COMPLETE: Short Nonfiction Collection, Volume 072 - jo

Solo or group recordings that are finished and fully available for listeners
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soupy
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Post by soupy » February 29th, 2020, 11:05 am

The battle for the 20th :thumbs:
To murder in cold blood all joy in life for him who has no money is a dreadful thing and that is what the moneyed man does.

Help us finish
The Spirit of the Age.


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Horner94
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Post by Horner94 » March 2nd, 2020, 9:59 pm

Hello,
Here are chapters 5-7 of Thomas Andrews Shipbuilder by Shan F. Bullock (1865-1935).
URL: http://www.gutenberg.org/files/32166/32166-h/32166-h.htm
Audio recording ready for PL'ing: https://librivox.org/uploads/knotyouraveragejo/snf072_thomasandrewsshipbuilder_bullock_cjph_128kb.mp3
Time: 00:33:00

Best regards,
Chad

Sue Anderson
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Post by Sue Anderson » March 3rd, 2020, 7:14 am

Horner94 wrote:
March 2nd, 2020, 9:59 pm
Hello,
Here are chapters 5-7 of Thomas Andrews Shipbuilder by Shan F. Bullock (1865-1935).
URL: http://www.gutenberg.org/files/32166/32166-h/32166-h.htm
Audio recording ready for PL'ing: https://librivox.org/uploads/knotyouraveragejo/snf072_thomasandrewsshipbuilder_bullock_cjph_128kb.mp3
Time: 00:33:00

Best regards,
Chad
Hi Chad,

Thank you for your continuing interest in the Short Nonfiction Collection. Before I can accept a second contribution from you, I must request that you complete the edits and volume correction on your selection by Chesterton, "Child Psychology and Nonsense" which you sent to us on December 30, 2019. As you know from my three PMs to you and your PM to me, you are aware that our dedicated proof listener asked for corrections on January 1, 2020 and that there was a 2-week deadline for edits. Since you still have not made these corrections, the selection has been removed from Vol. 072. It can be re-instated when the corrections have been completed.

Regarding your current selection on Thomas Andrews: biographical material relating to Andrews is inherently a good subject for a short-nonfiction selection, given Andrews' connection with the Titanic. However, a short nonfiction selection needs to "stand as a whole." Sometimes a chapter from a book can stand by itself, i.e. make sense to a listener who has not read the whole book, but, in my estimation, chapters 5-7 from Thomas Andrews Shipbuilder do not meet that criteria.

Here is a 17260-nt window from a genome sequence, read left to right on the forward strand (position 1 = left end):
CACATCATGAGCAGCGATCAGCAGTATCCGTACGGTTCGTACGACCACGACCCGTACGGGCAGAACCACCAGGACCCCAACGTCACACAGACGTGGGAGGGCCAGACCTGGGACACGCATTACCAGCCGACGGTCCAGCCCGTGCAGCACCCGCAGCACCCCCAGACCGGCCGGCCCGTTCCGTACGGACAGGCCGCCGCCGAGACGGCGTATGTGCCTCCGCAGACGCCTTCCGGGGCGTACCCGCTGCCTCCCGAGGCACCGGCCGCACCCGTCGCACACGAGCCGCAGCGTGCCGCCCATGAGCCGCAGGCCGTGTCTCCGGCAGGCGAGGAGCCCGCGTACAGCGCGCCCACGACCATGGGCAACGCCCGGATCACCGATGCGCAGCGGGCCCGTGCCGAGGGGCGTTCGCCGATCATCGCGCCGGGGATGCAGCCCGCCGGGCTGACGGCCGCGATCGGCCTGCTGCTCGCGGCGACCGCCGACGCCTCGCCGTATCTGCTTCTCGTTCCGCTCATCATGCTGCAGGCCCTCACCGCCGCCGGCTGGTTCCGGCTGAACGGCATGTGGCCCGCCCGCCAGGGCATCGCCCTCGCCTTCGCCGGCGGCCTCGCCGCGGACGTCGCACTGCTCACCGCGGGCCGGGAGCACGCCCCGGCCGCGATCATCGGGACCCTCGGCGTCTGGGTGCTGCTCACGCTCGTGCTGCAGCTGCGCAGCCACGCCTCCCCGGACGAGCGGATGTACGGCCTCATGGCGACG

Also the Andrews selection did not pass Checker. [The volume falls outside of the target range (86–92 dB).] This is the same problem Craig pointed out to you with regard to Chesterton.

In conclusion, please finish Chesterton before going on to anything new.

KevinS
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Post by KevinS » March 6th, 2020, 7:22 pm


Sue Anderson
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Post by Sue Anderson » March 7th, 2020, 5:41 am

KevinS wrote:
March 6th, 2020, 7:22 pm
William Faulkner (1897 - 1962)

"Verse Old and Nascent: A Pilgrimage"

https://archive.org/details/williamfaulkner00faul/page/114/mode/1up

https://librivox.org/uploads/knotyouraveragejo/snf072_pilgrimage_faulkner_ks_128kb.mp3 (8:03)
Thank you, Kevin, a nice selection! :) Youthful discovery in books . . . does it even take place anymore? I thought about that recently when dusting bookcases from separate sides of a long marriage, both bookcases containing a few duplicate copies brought into the union; one of these titles being Thomas Wolfe's, Of Time and the River, subtitled "A Legend of Man's Hunger in His Youth"--an author I would imagine is unreadable at my current age.

soupy
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Post by soupy » March 7th, 2020, 6:11 am

Thanks Kevin -

John Keats wrote books so he could get married?

published in 1962 :?:

Only one very minor error:

4:37 I joined an emotional BPOE - you said PBOE – I guess it might not matter unless it means something to a listener.
The Benevolent and Protective Order of Elks (BPOE; also often known as the Elks Lodge or simply The Elks) is an American fraternal order founded in 1868 originally as a social club in New York City.
PBOE stands for "Personal Banking for Overseas Employees". or Peigan Board of Education
:D

Craig